I’m just beginning to experiment with Rancher as a way to manage containers on a cluster of virtual machines on Amazon AWS, but being new to Amazon AWS, Kubernetes and Rancher; I’m finding it a little difficult to join all the dots.
I will say this; actual deployment of Rancher, and the underlying Kubernetes infrastructure, so far, has been very slick. Kudos to the development team for pulling that off… deploying the master node really couldn’t be much simpler and getting the underlying stack going is not much effort.
I’m not sure what “best practice” is in regards to exactly how and where to deploy what; I guess a lot is “it depends”. My thinking is that the “worker” nodes will be behind a gateway of sorts, and only a few select nodes will have public IP addresses.
Our current infrastructure, which we hope to replace, runs on Vultr; which, we’re quickly outgrowing as a VPS host, hence we’re looking to shift to AWS. Presently, we just install Docker and
docker-compose on an Ubuntu virtual host; and use
docker-compose.yml scripts to deploy our stack from private images stored on Docker Hub.
For this experiment; I have one master node running Rancher server, which sits on a public subnet with an external IP address pointing at it (both IPv4 and IPv6; although the latter doesn’t seem to want to work… that’s an AWS issue I’ll deal with later), and 5 slave nodes which reside on a separate private network.
We’re running Rancher v2.0.0-alpha16, downloaded this morning.
Three of these nodes run
etcd and the management daemons, all operate as workers. There’s a route between the two networks, and the back-end private network has access to the public Internet via a NAT gateway.
The plan is to use Amazon EBS as the volume storage for the entire stack. As I understand it; this is a bult-in feature to Kubernetes. So far, I’ve not had a lot of luck deploying containers to the stack. It appears to go through the motions, but give what appear to be mixed messages as to the status of the containers.
So far, doing it through the Rancher UI fails; if I feed it a
docker-compose.yml, it complains
Unable to find schema for "volumetemplate". I get the same message if I do a
kompose convert -o /tmp/kube-compose.yml then feed it the resulting file.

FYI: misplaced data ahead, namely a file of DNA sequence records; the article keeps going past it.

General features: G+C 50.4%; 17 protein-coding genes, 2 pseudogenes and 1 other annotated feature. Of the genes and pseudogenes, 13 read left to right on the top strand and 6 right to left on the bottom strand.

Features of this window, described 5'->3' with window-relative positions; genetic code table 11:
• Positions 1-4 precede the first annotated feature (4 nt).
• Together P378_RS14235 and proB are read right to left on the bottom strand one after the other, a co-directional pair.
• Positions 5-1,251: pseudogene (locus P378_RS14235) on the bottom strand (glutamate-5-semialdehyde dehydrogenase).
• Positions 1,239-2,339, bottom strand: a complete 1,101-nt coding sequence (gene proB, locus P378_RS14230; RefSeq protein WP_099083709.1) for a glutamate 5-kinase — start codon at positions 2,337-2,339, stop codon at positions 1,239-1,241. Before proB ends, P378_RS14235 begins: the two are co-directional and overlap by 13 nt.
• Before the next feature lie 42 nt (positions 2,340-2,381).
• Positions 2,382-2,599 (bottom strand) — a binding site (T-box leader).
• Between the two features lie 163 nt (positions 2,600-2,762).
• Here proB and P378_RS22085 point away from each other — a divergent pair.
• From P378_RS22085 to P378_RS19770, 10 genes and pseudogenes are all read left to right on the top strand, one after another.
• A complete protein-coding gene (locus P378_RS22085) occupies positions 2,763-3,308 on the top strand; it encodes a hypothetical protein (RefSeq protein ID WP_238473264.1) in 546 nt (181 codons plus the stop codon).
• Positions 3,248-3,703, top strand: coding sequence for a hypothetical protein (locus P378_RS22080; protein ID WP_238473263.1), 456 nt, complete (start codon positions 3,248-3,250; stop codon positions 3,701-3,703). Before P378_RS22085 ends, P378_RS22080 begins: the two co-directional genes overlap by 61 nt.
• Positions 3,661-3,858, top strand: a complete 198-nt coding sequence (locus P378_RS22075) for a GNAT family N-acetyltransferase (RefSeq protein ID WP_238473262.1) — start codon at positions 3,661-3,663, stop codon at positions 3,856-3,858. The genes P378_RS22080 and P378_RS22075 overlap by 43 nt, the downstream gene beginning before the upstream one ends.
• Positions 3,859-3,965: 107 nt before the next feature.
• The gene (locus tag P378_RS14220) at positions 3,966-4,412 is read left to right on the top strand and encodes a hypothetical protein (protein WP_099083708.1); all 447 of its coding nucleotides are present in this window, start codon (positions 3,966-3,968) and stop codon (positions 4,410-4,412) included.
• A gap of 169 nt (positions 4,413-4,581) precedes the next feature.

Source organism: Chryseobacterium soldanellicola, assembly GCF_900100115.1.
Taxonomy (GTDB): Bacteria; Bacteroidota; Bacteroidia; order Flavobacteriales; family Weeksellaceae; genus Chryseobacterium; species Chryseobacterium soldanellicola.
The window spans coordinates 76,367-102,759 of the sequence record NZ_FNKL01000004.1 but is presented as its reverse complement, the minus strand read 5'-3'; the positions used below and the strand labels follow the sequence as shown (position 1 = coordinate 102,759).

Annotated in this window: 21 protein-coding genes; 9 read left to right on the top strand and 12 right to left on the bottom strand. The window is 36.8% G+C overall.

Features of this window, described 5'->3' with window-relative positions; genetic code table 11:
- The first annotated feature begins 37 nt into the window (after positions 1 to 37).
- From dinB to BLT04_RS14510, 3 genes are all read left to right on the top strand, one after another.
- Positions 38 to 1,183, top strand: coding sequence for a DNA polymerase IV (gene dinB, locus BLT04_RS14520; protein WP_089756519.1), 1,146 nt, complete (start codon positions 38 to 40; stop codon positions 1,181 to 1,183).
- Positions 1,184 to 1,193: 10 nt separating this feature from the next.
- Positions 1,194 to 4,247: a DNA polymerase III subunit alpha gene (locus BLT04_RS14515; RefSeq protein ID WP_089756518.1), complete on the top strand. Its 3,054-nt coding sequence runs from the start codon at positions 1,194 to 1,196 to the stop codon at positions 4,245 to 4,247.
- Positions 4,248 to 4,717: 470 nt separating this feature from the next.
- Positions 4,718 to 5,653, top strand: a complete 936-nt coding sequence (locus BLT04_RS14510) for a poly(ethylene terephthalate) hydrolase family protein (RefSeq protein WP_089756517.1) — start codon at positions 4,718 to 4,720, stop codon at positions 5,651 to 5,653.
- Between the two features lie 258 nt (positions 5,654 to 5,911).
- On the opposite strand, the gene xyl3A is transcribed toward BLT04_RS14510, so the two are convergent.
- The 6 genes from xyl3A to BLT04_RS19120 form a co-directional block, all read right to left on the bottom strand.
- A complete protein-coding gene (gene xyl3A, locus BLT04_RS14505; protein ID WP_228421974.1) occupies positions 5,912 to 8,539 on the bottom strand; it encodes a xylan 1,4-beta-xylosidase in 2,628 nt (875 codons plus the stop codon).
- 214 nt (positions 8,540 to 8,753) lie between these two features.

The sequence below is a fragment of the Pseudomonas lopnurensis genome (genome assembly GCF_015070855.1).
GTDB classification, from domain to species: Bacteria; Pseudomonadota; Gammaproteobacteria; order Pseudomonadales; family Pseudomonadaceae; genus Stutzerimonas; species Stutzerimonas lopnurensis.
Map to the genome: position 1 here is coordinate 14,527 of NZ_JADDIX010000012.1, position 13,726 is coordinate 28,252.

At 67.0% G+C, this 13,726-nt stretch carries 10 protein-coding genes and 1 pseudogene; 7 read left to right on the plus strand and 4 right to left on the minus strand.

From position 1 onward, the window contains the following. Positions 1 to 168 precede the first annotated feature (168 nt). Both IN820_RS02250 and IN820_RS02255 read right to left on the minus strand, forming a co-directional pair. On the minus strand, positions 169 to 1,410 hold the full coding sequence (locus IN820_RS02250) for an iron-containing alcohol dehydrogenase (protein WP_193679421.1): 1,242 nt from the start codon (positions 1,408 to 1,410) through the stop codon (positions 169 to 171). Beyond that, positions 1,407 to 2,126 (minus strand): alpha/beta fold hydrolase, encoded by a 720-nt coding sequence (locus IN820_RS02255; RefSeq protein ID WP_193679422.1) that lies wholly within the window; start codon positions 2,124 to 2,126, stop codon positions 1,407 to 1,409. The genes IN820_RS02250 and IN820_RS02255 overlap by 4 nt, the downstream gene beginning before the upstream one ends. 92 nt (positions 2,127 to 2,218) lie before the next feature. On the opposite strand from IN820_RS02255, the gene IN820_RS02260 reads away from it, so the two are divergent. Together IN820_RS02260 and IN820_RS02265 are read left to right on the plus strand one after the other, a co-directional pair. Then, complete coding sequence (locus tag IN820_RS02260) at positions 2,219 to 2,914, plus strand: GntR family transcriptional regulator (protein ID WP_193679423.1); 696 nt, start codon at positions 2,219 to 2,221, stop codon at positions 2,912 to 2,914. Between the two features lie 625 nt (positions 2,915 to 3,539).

The way that has worked at least partially is to:
- Go to the cluster dashboard and create a new Project
- Go back to the cluster dashboard and create a new Namespace; selecting the new project
kompose up --namespace mynamespace
That at least sets a few wheels in motion. I wind up with a stack of pods being created and a few persistent volume claims. However, the pods wind up stuck in either
ImagePullBackOff states; and the claims remain stuck in the
I’ve tried creating the storage class for EBS via
kubectl on the command line using the following definition:
kind: StorageClass apiVersion: storage.k8s.io/v1 metadata: name: awsgp2-apse2 annotations: storageclass.kubernetes.io/is-default-class: "true" provisioner: kubernetes.io/aws-ebs parameters: type: gp2 zones: ap-southeast-2a, ap-southeast-2b, ap-southeast-2c
I’m not sure where I plug AWS credentials in at this point, the Kubernetes documentation does not make this clear. The above triggers Kubernetes to create
PersistentVolumeClaims which have
awsgp2-apse2 as the storage class; but they still sit around in the
Pending state when I do
kubectl get pvc.
According to the Kubernetes docs:
Dynamic provisioning can be enabled on a cluster such that all claims are dynamically provisioned if no storage class is specified. A cluster administrator can enable this behavior by: Marking one StorageClass object as default; Making sure that the DefaultStorageClass admission controller is enabled on the API server.
I believe I’ve done the former; I’m not sure how I check the latter in a Rancher-deployed Kubernetes cluster. Has anyone managed to get EBS storage working with Rancher 2.0/Kubernetes?
As for the creation of the pods themselves, I suspect it could be down to Allow specifying imagePullSecret · Issue #897 · kubernetes/kompose · GitHub.
If someone could advise on a work-around to that issue, I’d be most interested.
I’ve also tried deploying from the catalogue. If I try to perform this, say, I deploy the
library-kubernetes-dashboard; I get taken to a page that shows
library-kubernetes-dashboard with a message:
Template version not found, in a supposedly “active” state. Clicking on this gives me a
Unable to find schema for "stack", which sounds horribly like this issue:
Is that actually merged into the latest build or is there yet to be a build containing that fix?
Thanks in advance.